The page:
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The government's spending review has presented some real and serious challenges to FE institutions. However, with every threat comes an opportunity for those willing and flexible enough to adapt. The government's intention to abolish the existing regional development authorities (RDAs) presents an opportunity for smart FE colleges. With the right implementation of existing resources they can build a more diverse base of revenue sources and reduce dependence on the public purse.
While public sector funding cuts will make life difficult and inevitably push colleges to consider a 'more for less' approach, it is not all doom and gloom. Although significant, government funding is not the only source of income open to FE institutions. The abolition of the RDAs presents an exciting opportunity for FE institutions to go out to local industry and forge profitable relationships, which could be a blessing in disguise.
Employers are beginning to turn to online services for their staff for the facilitation and delivery of learning due to the demands of the workplace and restrictions on employees' time and availability. As the spiritual home of apprenticeships, FE colleges are familiar with the concept of taking learning outside of the classroom. However, too few are leveraging their existing investments in learning technology to their fullest effect to offer employer training courses online.
Collaboration software in particular, with its ability to replicate existing aspects of the learning experience and extend an institution's offering to a more diverse array of learners, is well placed to help in this regard. In fact, Newcastle College, Middlesbrough College and Doncaster College have all already had success with investing in employer training schemes. This leaves them well placed to take advantage of the opportunity presented by the abolition of the RDAs to diversify their revenue streams.
The major benefit for FE institutions of such initiatives is that they can enhance a college's reputation both locally and on a global scale. Working directly with local industry helps FE colleges to ensure the courses they offer match the needs of both the employer and learners. This allows them to further cement their status at the heart of their local communities, while simultaneously, in the modern economy many of these employer based courses also have a global appeal. Distance learning via an online platform is an excellent way of offering this locally gained knowledge to a global customer base, allowing the college to expand virtually through the enrolment of students outside of its traditional catchment area.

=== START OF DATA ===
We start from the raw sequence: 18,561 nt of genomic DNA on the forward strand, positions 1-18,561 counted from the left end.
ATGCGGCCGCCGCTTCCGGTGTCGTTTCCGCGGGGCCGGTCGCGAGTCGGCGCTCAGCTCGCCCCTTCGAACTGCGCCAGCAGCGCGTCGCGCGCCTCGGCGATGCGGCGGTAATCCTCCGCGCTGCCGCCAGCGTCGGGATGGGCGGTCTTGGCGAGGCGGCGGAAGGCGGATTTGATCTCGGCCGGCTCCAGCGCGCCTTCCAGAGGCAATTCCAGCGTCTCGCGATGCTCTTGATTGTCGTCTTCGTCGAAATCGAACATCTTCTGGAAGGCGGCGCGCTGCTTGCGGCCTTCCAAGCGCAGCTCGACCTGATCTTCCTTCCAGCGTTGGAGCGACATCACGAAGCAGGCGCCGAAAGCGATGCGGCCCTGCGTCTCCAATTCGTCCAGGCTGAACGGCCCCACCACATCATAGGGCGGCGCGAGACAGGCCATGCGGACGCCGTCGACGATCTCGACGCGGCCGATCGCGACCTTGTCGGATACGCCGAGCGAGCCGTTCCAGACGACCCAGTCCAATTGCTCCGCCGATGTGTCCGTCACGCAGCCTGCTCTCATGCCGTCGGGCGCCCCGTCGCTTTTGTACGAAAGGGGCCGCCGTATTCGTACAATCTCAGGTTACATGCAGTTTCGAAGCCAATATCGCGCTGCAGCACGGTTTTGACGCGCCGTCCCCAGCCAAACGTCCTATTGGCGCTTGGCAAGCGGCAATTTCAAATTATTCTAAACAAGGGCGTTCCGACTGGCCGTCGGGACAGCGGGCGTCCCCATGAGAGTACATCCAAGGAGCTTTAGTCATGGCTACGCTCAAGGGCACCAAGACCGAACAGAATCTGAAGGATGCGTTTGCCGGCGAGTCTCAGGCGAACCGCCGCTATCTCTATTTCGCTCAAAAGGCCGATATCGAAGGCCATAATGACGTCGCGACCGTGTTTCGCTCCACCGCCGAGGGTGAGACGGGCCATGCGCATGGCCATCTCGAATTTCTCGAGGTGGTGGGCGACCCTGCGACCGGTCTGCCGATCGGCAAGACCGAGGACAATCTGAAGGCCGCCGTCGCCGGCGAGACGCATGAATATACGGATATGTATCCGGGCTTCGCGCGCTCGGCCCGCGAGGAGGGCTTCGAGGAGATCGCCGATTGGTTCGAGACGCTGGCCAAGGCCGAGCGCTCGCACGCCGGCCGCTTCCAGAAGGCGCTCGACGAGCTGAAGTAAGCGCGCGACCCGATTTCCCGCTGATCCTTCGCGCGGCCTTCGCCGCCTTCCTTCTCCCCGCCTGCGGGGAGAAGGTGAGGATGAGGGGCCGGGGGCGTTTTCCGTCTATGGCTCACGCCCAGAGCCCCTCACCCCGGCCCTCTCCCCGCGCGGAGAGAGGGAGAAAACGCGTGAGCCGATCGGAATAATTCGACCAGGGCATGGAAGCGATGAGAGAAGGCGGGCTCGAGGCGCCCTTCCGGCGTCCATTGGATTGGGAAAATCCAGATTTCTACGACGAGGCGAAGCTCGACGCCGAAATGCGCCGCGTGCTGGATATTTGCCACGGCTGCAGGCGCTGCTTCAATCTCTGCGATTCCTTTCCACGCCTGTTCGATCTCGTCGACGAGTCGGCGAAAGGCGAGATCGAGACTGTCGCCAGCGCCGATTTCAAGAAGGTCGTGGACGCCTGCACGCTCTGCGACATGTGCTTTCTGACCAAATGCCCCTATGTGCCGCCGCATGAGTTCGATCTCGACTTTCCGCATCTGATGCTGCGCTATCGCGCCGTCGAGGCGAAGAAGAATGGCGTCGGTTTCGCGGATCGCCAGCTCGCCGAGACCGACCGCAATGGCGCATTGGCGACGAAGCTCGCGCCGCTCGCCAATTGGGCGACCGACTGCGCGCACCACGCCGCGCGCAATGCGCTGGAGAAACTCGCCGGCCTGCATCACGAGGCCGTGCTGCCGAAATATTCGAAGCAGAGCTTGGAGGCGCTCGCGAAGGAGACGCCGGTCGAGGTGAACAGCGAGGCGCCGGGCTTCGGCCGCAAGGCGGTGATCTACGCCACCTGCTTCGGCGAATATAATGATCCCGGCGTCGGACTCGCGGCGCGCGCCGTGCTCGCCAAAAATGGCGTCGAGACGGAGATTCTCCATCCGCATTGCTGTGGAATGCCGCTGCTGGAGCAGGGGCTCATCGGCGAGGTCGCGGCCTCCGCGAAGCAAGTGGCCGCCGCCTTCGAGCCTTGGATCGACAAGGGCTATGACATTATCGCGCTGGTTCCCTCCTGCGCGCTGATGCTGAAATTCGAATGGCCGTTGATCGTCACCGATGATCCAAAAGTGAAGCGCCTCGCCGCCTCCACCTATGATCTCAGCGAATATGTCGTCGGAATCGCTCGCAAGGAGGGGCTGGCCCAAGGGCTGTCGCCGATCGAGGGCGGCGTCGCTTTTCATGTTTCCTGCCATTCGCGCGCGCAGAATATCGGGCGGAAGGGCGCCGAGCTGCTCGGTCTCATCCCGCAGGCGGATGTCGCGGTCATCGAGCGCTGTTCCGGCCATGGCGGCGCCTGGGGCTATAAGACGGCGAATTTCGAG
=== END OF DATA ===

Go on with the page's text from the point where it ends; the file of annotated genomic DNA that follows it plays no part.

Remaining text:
Colleges are ideally placed in the centre of the educational system and can act as the glue in a truly joined up educational ecosystem that links secondary and tertiary educational institutions with each other and with the workplace. The glue in this case is a virtual educational environment that allows students to move seamlessly between institutions and indeed be enrolled in more than one at the same time, including whilst in full time employment. Such a system of dual enrolment (and dual credit) can encourage students to stay within the education sector, potentially for life, rather than dropping out before reaching their true academic potential. Such educational ecosystems exist in other countries and some have now been in existence long enough to show not only a proven statistical improvement in the quality and number of students in higher education, but also a true financial return on investment for the state in terms of lower costs per student year.
It goes without saying that the current funding crisis will require large scale changes to the manner in which education is delivered going forward. However, FE institutions have always proved themselves flexible and willing to adapt to their learners' needs. Every challenge is an opportunity for those who are prepared to seize the initiative and use current technology to help them enhance educational delivery and achieve business goals.
Richard Horton is vice president EMEA at Blackboard, the education software company that works with more than 5,000 institutions and millions of users
Read other FE News articles by Richard Horton:
Mobile learning holds real potential for Further Education